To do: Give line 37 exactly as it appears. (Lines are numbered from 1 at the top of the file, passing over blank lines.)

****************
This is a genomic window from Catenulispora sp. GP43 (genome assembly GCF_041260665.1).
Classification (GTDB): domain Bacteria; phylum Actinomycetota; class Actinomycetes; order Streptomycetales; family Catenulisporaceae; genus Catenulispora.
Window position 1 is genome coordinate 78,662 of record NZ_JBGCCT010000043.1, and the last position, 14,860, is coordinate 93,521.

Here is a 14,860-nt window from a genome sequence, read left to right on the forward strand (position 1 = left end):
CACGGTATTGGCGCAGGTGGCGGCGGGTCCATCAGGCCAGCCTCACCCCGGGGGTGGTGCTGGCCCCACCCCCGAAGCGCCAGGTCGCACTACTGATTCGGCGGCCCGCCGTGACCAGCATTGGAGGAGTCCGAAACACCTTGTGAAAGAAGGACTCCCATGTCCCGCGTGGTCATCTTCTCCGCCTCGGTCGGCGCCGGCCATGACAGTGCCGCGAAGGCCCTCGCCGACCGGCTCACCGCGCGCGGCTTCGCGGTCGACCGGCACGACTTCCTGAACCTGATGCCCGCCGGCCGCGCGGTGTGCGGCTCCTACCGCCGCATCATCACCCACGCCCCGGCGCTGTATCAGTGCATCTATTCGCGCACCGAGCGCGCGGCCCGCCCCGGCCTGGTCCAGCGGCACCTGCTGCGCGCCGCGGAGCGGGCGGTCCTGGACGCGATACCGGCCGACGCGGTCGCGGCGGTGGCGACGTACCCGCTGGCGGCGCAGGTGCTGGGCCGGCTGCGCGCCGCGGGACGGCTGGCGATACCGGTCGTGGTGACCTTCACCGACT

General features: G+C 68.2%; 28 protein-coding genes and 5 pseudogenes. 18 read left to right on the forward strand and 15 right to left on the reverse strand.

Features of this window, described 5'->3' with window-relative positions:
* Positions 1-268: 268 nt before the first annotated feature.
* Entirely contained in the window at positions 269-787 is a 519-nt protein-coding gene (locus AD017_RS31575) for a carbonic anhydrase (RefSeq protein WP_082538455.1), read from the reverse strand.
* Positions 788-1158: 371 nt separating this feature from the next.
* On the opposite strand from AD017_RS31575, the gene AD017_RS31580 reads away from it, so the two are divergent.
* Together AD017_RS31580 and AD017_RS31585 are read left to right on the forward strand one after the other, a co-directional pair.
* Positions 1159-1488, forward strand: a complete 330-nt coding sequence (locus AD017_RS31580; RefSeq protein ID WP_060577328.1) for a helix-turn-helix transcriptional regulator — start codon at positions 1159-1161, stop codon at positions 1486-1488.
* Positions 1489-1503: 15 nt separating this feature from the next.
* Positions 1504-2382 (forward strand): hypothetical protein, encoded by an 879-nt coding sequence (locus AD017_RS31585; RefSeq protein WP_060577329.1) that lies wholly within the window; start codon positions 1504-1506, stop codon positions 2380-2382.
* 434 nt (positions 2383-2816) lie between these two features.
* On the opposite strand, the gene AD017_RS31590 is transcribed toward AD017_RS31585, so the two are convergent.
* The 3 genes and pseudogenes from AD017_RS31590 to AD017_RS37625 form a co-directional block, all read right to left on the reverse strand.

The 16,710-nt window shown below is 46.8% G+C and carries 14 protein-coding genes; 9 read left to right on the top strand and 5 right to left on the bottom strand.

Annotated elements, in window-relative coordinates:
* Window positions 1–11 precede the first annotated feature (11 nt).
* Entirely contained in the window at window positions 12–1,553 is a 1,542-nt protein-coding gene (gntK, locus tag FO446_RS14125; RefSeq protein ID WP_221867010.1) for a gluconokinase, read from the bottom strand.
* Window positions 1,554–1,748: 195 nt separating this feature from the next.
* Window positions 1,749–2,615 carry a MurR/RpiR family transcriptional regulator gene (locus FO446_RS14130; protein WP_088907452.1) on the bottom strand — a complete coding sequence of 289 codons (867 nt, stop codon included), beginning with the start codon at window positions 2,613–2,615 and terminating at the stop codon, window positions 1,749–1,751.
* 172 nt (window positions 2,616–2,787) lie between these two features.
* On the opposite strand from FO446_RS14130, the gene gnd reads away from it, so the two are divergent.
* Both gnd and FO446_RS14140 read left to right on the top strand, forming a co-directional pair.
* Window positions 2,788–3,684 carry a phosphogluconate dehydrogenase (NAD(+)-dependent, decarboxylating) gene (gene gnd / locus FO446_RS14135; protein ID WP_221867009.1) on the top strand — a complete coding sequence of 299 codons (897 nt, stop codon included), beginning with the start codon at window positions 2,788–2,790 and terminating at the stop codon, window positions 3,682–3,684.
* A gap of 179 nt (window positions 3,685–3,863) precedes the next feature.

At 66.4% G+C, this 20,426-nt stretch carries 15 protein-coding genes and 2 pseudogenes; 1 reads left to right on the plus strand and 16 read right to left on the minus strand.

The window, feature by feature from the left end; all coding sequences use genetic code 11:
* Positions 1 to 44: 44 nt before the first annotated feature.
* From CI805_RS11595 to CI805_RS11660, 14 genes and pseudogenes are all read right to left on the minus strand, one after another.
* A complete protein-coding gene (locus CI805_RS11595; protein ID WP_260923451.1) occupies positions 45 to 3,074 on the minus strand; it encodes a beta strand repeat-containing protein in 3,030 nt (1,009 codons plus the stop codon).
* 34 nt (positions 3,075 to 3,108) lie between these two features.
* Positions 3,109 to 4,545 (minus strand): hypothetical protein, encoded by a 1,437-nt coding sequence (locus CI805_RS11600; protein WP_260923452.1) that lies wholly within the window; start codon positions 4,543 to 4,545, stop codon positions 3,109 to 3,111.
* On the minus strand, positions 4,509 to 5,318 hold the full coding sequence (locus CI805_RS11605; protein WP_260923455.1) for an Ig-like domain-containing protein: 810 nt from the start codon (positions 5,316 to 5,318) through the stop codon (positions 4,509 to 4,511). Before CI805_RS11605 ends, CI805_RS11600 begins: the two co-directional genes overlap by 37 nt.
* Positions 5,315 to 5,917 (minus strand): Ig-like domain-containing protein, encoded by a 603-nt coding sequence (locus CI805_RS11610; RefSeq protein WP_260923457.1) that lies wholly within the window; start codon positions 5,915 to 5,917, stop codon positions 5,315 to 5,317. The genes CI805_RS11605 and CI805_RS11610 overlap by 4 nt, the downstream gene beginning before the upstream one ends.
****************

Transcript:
* On the minus strand, positions 4,509 to 5,318 hold the full coding sequence (locus CI805_RS11605; protein WP_260923455.1) for an Ig-like domain-containing protein: 810 nt from the start codon (positions 5,316 to 5,318) through the stop codon (positions 4,509 to 4,511). Before CI805_RS11605 ends, CI805_RS11600 begins: the two co-directional genes overlap by 37 nt.